Although the The Conjuring 2 falls short in some technical aspects, there can be no doubt that this film is truly terrifying
The first Conjuring was arguably one of the best horror films ever made. It included all of the vital ingredients: the scare factor, talented actors, and a clever narrative. It is rare to find a horror film which can scare but does not sacrifice a good storyline for the sake of cheesy horror.
With much to live up to after The Conjuring, The Conjuring 2 was undoubtedly as terrifying as the first, but fell short in some technical and creative aspects. Directed by horror veteran James Wan (Saw, Insidious), The Conjuring 2 revisits paranormal investigators Lorraine (Vera Farmiga) and Ed Warren (Patrick Wilson), as they travel to England to investigate poltergeist activity in an Enfield council house in 1977. Single mother Peggy Hodgeson (Frances O’Connor) is desperate for help, as her youngest daughter, Janet (Madison Wolfe) appears to be possessed by a demonic spirit.
The film’s premise is enticing from the onset, even more so as it is based on the true story of The Enfield Haunting- “England’s Amityville”. However, the British setting meant there was more to live up to for British audiences. American born Madison Wolfe delivered a convincing British accent, but the cockney edge was not quite there. Even British actress Frances O’Connor seemed to deliver a performance that was a caricature of British cockneys. Despite the “bloody hell’s”, dropped h’s and cockney boisterousness, for a British audience this was laughable when compared to a genuine cockney accent. In the same way, London was introduced in a ridiculously overused montage sequence to The Clash’s, ‘London Calling’. The British setting was clearly aimed at American audiences, and although this did not massively lessen the film’s merits, from a British perspective it was difficult to ignore.
However, technical aspects of the film made up for its other shortcomings. The film’s cinematography was impressive and hugely important in adding to the dread and fear experienced when watching. As demonstrated by Alfred Hitchcock, the legendary ‘Master of Suspense’, clever cinematography is vital in creating fear. Quick zooms and long shots of empty corridors for example, were truly terrifying to the point where it was almost impossible to watch for fear of what was lurking. The unknown is far more terrifying than what we can see, and in the initial stages of the film when we see almost nothing, these are certainly the scariest parts. In the same way, The Conjuring 2 cleverly contrasted silence with sudden noise to create the jumpy effect which terrifies audiences. The variety of sound which ranged from loud thuds to children’s nursery rhymes was a creepy yet clever aspect of the film which played on stereotypical fears and nightmares.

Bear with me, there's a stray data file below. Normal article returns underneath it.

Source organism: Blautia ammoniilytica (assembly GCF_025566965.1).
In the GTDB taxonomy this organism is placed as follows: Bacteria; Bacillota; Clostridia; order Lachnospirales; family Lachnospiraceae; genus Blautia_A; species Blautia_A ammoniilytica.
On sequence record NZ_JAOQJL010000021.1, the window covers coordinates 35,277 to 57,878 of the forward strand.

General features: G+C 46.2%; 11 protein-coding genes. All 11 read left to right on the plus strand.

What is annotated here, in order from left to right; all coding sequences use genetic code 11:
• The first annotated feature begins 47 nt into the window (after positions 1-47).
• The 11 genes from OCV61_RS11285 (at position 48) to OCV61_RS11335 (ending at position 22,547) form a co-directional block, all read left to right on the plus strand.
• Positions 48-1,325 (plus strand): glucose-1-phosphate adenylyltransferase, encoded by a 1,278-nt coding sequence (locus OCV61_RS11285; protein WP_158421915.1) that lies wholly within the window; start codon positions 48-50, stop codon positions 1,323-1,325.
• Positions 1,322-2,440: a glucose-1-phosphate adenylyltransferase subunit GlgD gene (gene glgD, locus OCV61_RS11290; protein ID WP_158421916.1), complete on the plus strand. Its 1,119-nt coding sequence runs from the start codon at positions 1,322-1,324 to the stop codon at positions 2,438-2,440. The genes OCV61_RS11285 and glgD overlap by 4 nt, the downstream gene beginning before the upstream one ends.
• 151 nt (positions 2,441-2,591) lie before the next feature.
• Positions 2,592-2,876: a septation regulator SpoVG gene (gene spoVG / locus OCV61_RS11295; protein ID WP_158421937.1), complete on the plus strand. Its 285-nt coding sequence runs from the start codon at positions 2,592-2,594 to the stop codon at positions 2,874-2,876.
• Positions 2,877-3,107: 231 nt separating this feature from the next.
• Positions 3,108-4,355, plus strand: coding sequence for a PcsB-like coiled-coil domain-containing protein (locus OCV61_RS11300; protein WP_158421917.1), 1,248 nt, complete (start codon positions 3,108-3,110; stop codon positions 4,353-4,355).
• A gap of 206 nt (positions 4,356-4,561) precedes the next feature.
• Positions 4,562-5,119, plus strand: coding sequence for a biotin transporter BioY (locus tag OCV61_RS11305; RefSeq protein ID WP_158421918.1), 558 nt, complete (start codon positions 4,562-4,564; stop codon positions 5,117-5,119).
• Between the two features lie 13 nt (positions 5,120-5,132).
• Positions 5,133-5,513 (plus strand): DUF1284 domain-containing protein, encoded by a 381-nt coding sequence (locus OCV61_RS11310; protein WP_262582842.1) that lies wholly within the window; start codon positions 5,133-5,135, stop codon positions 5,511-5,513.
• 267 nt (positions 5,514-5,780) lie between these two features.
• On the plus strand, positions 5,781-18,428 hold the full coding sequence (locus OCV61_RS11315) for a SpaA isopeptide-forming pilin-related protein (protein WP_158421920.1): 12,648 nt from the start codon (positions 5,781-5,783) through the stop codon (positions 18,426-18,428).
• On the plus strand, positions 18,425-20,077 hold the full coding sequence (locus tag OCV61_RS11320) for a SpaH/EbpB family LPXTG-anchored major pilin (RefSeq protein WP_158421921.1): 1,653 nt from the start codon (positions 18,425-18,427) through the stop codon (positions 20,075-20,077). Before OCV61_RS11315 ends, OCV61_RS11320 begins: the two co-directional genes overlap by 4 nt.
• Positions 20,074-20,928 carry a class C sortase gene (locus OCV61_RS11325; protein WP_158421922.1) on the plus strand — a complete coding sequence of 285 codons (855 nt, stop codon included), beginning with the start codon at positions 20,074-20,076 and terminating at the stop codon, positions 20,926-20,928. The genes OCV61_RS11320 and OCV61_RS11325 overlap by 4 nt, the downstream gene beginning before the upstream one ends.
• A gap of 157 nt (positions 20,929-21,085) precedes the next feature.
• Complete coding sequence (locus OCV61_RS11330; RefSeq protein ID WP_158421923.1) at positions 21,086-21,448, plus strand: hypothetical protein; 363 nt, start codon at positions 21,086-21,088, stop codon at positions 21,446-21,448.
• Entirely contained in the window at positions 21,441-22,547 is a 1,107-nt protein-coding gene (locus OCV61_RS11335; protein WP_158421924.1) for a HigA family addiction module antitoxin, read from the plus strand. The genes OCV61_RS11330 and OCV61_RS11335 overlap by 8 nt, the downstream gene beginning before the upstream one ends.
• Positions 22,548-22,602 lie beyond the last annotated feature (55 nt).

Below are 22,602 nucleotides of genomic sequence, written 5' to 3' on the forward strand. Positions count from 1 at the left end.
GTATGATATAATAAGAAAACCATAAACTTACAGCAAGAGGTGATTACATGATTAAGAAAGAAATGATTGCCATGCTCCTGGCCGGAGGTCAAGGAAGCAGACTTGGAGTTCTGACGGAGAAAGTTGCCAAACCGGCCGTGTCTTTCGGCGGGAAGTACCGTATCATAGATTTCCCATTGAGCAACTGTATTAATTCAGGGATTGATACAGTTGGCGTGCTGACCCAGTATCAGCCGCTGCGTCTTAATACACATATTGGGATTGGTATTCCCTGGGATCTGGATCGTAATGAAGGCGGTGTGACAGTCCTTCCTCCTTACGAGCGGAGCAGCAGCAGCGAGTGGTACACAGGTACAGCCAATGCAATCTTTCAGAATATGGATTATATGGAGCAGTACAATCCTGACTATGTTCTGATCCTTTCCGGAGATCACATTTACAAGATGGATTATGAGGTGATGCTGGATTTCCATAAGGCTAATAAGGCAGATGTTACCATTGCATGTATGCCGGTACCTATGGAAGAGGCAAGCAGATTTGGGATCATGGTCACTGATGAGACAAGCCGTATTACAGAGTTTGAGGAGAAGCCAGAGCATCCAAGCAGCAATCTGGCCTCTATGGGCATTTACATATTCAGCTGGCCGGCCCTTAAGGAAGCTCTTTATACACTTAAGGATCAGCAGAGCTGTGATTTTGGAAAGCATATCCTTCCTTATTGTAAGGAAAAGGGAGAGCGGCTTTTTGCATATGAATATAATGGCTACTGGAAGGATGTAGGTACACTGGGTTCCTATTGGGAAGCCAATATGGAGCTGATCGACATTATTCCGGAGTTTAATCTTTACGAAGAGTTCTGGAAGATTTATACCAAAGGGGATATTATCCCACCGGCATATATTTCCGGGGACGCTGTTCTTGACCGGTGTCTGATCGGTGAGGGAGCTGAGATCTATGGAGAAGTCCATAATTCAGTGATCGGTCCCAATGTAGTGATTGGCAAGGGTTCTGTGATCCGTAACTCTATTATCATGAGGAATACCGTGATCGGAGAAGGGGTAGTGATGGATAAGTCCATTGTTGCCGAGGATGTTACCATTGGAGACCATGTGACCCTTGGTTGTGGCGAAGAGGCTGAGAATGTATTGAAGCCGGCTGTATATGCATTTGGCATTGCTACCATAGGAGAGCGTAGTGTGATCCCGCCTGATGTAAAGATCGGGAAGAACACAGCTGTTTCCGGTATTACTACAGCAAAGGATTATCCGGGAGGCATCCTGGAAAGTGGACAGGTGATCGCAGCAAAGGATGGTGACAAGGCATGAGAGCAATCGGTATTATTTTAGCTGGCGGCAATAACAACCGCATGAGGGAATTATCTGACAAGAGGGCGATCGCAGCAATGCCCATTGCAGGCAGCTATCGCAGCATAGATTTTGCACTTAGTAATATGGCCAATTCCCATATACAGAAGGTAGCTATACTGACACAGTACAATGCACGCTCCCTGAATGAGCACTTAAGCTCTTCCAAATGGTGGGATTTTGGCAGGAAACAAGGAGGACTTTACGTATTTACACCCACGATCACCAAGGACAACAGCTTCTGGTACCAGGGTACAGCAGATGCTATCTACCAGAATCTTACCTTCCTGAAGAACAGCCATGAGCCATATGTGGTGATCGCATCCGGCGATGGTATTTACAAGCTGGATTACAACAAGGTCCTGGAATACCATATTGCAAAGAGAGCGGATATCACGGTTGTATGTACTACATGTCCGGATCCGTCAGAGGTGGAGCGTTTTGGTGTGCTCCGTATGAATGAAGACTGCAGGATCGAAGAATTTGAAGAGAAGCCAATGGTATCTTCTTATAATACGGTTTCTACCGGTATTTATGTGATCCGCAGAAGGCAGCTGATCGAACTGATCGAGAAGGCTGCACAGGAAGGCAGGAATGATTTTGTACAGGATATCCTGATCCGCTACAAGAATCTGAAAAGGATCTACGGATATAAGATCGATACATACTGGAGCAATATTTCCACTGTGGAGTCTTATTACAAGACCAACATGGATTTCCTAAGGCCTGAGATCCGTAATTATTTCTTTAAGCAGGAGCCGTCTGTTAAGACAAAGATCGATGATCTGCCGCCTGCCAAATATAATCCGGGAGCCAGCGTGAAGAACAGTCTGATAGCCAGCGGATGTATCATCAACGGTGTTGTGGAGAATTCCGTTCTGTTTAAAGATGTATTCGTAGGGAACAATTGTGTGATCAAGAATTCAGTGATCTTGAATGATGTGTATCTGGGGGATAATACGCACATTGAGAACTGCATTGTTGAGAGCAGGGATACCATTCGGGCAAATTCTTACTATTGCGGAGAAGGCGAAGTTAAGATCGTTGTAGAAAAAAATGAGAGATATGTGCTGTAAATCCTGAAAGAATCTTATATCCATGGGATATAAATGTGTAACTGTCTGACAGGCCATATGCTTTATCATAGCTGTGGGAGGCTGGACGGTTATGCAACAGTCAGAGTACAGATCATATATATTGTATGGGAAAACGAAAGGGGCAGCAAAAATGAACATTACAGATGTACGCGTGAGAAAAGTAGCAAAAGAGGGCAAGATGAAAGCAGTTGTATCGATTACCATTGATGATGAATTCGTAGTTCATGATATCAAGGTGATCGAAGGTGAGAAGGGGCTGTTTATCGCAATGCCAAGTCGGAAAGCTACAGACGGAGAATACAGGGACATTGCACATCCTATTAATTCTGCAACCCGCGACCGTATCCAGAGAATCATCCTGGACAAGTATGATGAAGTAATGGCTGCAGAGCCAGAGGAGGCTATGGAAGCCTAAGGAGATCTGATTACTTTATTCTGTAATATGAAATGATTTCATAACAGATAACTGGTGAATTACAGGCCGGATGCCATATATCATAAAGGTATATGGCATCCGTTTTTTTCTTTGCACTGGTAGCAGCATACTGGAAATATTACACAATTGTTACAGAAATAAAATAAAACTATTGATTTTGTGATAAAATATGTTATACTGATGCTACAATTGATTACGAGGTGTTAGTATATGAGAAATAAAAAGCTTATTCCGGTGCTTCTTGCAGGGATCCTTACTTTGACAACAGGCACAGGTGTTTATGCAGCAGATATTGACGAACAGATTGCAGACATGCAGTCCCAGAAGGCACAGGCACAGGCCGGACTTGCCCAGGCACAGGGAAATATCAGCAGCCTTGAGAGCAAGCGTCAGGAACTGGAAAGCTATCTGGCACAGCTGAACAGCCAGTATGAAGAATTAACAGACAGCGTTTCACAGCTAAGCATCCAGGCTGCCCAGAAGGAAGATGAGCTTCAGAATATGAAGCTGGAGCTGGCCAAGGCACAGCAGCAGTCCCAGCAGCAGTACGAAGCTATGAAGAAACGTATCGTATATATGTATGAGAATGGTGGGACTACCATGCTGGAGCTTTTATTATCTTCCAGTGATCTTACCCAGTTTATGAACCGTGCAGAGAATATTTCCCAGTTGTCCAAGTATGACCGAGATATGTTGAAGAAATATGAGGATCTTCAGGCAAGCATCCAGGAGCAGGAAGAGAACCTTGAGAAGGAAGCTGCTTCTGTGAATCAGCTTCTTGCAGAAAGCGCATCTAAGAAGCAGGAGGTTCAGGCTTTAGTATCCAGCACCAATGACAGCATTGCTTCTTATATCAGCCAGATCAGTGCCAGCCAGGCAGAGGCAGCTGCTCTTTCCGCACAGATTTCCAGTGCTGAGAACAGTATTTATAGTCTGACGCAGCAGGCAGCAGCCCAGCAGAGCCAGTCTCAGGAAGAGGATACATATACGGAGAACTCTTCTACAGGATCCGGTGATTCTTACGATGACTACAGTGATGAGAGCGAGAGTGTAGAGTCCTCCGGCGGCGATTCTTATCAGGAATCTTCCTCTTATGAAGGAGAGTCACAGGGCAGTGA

However, the film’s real success was in leads Vera Farmiga and Patrick Wilson, who brought the same chemistry and likeability to their characters as they demonstrated in the first film. Having two talented actors (Vera Farmiga is Oscar nominated and Patrick Wilson Golden Globe nominated) really does add to the film’s credibility. This is what makes The Conjuring films stand out, as they don’t rely on scare-factor alone; choosing instead to incorporate a gripping plot to go with it, brought to life by talented actors.
Nevertheless, what prevents The Conjuring 2 from being as successful as the first film, are the small moments which appears to be lazy film-making. For example, short, completely irrelevant scenes, just to force some humour in were odd and incongruous with the rest of the film. There were also a number of unnecessary shots which stood out in a film that was (mostly) edited so precisely in order to ensure a frightened response from the audience.
The Conjuring 2 was a thoroughly scary and mostly enjoyable film, however several small aspects in film form and performance lessened its overall quality.
The Conjuring 2, directed by James Wan, is distributed by Warner Bros. Pictures, Certificate 15.